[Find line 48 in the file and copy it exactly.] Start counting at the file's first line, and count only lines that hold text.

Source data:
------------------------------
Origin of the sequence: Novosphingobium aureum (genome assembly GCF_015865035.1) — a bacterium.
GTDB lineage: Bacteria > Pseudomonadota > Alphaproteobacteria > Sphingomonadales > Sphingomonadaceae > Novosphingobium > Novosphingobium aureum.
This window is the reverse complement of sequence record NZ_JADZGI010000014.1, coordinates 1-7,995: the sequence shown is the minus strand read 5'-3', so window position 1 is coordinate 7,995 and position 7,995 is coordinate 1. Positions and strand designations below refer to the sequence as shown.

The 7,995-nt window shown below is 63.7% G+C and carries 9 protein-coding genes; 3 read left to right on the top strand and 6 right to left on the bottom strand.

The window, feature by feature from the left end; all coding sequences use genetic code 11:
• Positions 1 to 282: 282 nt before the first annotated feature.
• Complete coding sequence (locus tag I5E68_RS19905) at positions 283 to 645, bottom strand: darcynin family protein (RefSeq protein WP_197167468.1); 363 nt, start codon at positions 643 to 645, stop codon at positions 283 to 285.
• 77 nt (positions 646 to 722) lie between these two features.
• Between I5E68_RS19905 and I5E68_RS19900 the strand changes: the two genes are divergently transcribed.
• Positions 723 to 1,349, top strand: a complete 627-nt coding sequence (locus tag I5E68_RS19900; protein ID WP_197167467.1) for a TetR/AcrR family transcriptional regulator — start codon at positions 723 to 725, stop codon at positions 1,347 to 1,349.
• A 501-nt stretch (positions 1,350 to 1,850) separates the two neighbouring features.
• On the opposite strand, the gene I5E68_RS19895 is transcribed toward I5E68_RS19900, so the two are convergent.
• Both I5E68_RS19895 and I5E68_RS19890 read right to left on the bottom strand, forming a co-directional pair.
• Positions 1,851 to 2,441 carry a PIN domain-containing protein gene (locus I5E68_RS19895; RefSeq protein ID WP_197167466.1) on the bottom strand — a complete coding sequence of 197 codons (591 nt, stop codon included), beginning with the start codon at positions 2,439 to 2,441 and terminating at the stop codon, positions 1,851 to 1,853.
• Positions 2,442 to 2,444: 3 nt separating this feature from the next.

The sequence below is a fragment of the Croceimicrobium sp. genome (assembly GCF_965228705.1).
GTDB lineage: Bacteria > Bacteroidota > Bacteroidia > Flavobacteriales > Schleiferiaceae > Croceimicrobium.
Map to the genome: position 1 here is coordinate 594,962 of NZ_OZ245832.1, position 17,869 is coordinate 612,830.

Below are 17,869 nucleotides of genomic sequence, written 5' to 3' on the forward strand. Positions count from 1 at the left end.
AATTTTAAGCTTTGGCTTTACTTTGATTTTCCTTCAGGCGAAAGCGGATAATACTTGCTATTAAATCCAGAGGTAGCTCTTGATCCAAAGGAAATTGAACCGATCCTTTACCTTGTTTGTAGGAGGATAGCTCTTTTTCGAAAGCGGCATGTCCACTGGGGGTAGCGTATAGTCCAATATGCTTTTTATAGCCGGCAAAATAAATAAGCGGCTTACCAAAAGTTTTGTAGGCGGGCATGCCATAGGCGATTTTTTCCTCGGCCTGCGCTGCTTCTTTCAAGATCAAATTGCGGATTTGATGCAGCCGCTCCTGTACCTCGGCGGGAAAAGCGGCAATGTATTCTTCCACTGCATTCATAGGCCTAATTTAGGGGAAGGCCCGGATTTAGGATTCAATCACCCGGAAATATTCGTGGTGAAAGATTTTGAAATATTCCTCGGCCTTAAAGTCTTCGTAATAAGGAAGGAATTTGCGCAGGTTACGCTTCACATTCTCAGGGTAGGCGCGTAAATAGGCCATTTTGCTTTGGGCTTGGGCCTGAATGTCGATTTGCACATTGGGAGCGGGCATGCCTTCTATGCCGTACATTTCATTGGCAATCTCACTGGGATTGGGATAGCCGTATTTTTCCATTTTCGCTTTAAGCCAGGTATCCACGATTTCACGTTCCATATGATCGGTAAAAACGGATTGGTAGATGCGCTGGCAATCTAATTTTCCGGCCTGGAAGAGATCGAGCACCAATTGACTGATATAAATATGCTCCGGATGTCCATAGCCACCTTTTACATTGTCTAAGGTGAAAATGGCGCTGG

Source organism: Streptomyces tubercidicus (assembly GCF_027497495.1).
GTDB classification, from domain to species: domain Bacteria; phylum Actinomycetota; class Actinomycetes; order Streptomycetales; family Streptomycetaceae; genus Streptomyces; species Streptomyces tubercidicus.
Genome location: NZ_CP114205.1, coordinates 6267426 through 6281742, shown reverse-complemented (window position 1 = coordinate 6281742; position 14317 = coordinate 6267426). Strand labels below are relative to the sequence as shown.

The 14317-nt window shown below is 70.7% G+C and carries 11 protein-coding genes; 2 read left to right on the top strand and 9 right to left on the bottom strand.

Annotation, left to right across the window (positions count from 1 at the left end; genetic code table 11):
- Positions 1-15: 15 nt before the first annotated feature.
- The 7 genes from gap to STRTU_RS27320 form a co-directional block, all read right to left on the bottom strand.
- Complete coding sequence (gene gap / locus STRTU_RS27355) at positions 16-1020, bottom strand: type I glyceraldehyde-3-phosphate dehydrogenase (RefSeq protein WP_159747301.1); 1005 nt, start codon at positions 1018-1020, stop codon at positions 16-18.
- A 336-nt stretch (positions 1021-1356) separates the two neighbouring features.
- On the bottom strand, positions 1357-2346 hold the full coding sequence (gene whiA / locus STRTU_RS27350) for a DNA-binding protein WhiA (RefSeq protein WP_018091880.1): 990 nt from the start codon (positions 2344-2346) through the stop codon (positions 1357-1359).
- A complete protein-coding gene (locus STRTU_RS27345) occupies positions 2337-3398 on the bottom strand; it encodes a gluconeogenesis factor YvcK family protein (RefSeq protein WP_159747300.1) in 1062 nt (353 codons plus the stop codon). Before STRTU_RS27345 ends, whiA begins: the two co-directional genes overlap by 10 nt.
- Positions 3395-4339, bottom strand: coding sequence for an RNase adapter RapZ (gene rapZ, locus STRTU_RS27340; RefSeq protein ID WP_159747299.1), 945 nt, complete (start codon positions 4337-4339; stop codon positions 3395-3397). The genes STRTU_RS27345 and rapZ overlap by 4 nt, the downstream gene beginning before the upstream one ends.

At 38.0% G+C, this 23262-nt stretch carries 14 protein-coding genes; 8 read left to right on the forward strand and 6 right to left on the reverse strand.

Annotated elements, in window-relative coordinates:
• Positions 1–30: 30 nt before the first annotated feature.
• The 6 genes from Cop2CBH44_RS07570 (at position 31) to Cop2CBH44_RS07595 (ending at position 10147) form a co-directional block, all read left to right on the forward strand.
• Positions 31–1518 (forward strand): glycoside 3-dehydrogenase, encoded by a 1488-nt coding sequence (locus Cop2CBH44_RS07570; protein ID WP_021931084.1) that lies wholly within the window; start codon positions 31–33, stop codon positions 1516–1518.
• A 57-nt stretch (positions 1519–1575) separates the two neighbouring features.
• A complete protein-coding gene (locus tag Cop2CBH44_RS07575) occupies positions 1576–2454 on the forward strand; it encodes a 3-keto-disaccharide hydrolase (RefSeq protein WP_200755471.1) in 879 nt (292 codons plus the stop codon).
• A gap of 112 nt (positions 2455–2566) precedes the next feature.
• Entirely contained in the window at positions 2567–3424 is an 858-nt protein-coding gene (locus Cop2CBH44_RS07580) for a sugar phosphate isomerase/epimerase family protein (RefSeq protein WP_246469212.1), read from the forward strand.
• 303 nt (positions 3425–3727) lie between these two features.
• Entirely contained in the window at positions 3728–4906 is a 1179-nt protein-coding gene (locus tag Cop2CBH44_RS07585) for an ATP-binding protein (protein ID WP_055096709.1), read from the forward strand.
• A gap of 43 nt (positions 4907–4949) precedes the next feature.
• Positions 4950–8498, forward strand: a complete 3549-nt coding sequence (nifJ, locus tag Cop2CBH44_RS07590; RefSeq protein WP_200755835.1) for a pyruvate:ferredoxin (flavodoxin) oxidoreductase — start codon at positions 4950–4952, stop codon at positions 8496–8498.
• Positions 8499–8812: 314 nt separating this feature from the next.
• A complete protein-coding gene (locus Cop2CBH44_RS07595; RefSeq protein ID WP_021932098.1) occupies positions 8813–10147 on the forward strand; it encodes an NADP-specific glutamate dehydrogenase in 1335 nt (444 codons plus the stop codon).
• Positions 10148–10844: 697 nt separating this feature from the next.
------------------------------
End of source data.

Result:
• Positions 10148–10844: 697 nt separating this feature from the next.